This morning we reported that Travelers will post a second-quarter operating loss, owing to more than $1 billion in catastrophe losses. It's hard to resist the conclusion that many more such announcements will emerge from carriers throughout the year. This week saw several natural disasters to add to those that have already accumulated since Jan. 1, and Atlantic Hurricane Season has only just begun.
As the story referenced above reports:
Even without a major hurricane having made landfall, insurers are on track to post their largest catastrophe losses ever, due largely to earthquakes in Japan and New Zealand and a series of once-in-a-century tornados.
The least of disaster news this week was of a brush fire in West Miami-Dade that so far has consumed more than 50,000 acres. In the Western United States, a fire of near-historical proportions burns in Arizona, with terrible and spectacular results. In South America, Chile's majestic Puyehue volcano has erupted, jamming up Chilean and Argentine airports and yielding images of enormous ash clouds rising into the atmosphere, and ash-covered streets in Chile's Lake District and Argentina's resort city of Bariloche.
This week I happened to fly over the Western United States several times and saw only quiescent volcanoes, but observed something else of significance on the prominences of the Cascade and Rocky Mountain ranges: an enormous and highly unseasonable amount of snow remains trapped in the Mountains of the West.
The significance of this excessive snowpack is yet to be felt, whether in terms of insurance or economic losses. High levels of precipitation have already caused widespread flooding in the Mississippi River system, straining flood control infrastructure. According to one article, flooding in New Orleans could be massive if officials don't open the Morganza spillway. Their reluctance to do so is because of other downstream problems the increased volume of water in the river will cause, as explained by Louisiana Governor Bobby Jindal:
"Based on various inundation maps, you're looking at roughly 3 million acres that will be impacted, be underwater," when the floodway opens, Jindal said. "That includes about 18,000 acres of cropland just within the Atchafalaya basin."
At the other end of the system a similar Catch-22 faces officials, according to Bernard Shanks, an adviser to the Resource Renewal Institute who has studied the six main-stem Missouri River dams for more than four decades. He warns of a "very real threat of a flood that will leave St. Louis in chest-high water." Shanks explains:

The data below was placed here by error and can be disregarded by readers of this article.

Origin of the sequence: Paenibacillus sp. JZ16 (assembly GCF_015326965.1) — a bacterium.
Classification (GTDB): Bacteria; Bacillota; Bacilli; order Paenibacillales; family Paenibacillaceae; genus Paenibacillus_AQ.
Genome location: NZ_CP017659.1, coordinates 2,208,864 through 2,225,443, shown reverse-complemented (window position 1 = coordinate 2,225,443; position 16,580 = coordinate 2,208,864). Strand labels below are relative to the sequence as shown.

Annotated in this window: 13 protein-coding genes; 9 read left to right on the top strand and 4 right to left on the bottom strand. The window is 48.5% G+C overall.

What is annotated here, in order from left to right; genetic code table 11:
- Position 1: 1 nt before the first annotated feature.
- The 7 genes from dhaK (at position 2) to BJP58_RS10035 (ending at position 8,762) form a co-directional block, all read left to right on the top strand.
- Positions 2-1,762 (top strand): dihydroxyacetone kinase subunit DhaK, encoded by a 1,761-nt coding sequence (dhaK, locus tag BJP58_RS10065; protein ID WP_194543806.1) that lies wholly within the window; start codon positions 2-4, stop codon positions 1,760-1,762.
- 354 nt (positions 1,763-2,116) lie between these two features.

Six old, huge, faulty dams that normally have reserve space for spring snow melt are nearly full now — before the spring floods start. Floodgates that haven't been opened in 50 years have begun to open. Flooding has begun. And the human and economic toll could be ghastly.
Shanks warns of the danger of Northeaster Montana's Fort Peck Dam failing as its engineers prepare to release a record spill of water. The highest of six major dams on the Missouri River, the three-mile wide structure "may be the largest at risk dam in the nation," Shanks asserts. He asks what would happen if the dam were to fail:
Here is a likely scenario: Garrison, Oahe and three other downstream earthen dams would have to catch and hold a massive amount of water, an area covering nearly 250 square miles 100 feet deep. But earthen dams, when overtopped with floodwater, do not stand. They break and erode away, usually within an hour. All are full.
There is a possibility a failure of Fort Peck Dam could lead to a domino-like collapse of all five downstream dams. It probably would wreck every bridge, highway, pipeline and power line and split the heartland of the nation, leaving a gap 1,500 miles wide. Countless sewage treatment plants, toxic waste sites and even Superfund sites would be flushed downstream. The death toll and blow to our economy would be ghastly.
It could be that Shanks warning is over-wrought, but it is hard to imagine that the snow captured in the heights that feed the Mississippi Basin won't exacerbate an already serious situation, especially if suddenly much higher temperatures cause rapid melting.